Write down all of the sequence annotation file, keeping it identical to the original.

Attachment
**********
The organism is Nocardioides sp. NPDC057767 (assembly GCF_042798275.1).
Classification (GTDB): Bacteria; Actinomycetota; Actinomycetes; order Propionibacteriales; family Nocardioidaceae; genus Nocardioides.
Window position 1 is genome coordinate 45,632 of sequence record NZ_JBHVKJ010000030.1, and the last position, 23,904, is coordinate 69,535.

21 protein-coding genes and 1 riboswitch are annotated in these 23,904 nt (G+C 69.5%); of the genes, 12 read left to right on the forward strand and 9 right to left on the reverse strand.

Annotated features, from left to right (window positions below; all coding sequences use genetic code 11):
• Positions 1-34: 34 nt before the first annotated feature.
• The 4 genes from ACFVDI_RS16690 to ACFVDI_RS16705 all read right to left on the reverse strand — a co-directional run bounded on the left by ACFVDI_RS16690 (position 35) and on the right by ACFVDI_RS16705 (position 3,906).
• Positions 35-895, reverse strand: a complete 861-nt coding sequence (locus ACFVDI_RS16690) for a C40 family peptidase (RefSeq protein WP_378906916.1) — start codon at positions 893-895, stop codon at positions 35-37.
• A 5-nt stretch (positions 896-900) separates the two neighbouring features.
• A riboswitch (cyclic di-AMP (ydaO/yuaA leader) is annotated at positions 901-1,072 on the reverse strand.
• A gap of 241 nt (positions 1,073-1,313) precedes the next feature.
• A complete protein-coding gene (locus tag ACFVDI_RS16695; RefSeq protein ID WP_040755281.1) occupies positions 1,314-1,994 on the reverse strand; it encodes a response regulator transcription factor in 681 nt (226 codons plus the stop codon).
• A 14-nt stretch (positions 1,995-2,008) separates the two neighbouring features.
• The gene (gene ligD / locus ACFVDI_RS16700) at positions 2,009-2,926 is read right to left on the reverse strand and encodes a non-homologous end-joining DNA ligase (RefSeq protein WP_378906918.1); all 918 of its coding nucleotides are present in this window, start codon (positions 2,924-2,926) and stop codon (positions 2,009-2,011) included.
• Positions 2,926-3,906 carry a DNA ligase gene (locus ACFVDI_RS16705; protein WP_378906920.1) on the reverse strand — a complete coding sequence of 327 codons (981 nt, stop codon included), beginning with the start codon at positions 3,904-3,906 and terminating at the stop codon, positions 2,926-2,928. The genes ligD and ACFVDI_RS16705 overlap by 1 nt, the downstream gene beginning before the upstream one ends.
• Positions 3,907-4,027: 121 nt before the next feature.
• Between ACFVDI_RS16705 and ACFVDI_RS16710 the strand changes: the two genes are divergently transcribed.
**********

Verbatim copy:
The organism is Nocardioides sp. NPDC057767 (assembly GCF_042798275.1).
Classification (GTDB): Bacteria; Actinomycetota; Actinomycetes; order Propionibacteriales; family Nocardioidaceae; genus Nocardioides.
Window position 1 is genome coordinate 45,632 of sequence record NZ_JBHVKJ010000030.1, and the last position, 23,904, is coordinate 69,535.

21 protein-coding genes and 1 riboswitch are annotated in these 23,904 nt (G+C 69.5%); of the genes, 12 read left to right on the forward strand and 9 right to left on the reverse strand.

Annotated features, from left to right (window positions below; all coding sequences use genetic code 11):
• Positions 1-34: 34 nt before the first annotated feature.
• The 4 genes from ACFVDI_RS16690 to ACFVDI_RS16705 all read right to left on the reverse strand — a co-directional run bounded on the left by ACFVDI_RS16690 (position 35) and on the right by ACFVDI_RS16705 (position 3,906).
• Positions 35-895, reverse strand: a complete 861-nt coding sequence (locus ACFVDI_RS16690) for a C40 family peptidase (RefSeq protein WP_378906916.1) — start codon at positions 893-895, stop codon at positions 35-37.
• A 5-nt stretch (positions 896-900) separates the two neighbouring features.
• A riboswitch (cyclic di-AMP (ydaO/yuaA leader) is annotated at positions 901-1,072 on the reverse strand.
• A gap of 241 nt (positions 1,073-1,313) precedes the next feature.
• A complete protein-coding gene (locus tag ACFVDI_RS16695; RefSeq protein ID WP_040755281.1) occupies positions 1,314-1,994 on the reverse strand; it encodes a response regulator transcription factor in 681 nt (226 codons plus the stop codon).
• A 14-nt stretch (positions 1,995-2,008) separates the two neighbouring features.
• The gene (gene ligD / locus ACFVDI_RS16700) at positions 2,009-2,926 is read right to left on the reverse strand and encodes a non-homologous end-joining DNA ligase (RefSeq protein WP_378906918.1); all 918 of its coding nucleotides are present in this window, start codon (positions 2,924-2,926) and stop codon (positions 2,009-2,011) included.
• Positions 2,926-3,906 carry a DNA ligase gene (locus ACFVDI_RS16705; protein WP_378906920.1) on the reverse strand — a complete coding sequence of 327 codons (981 nt, stop codon included), beginning with the start codon at positions 3,904-3,906 and terminating at the stop codon, positions 2,926-2,928. The genes ligD and ACFVDI_RS16705 overlap by 1 nt, the downstream gene beginning before the upstream one ends.
• Positions 3,907-4,027: 121 nt before the next feature.
• Between ACFVDI_RS16705 and ACFVDI_RS16710 the strand changes: the two genes are divergently transcribed.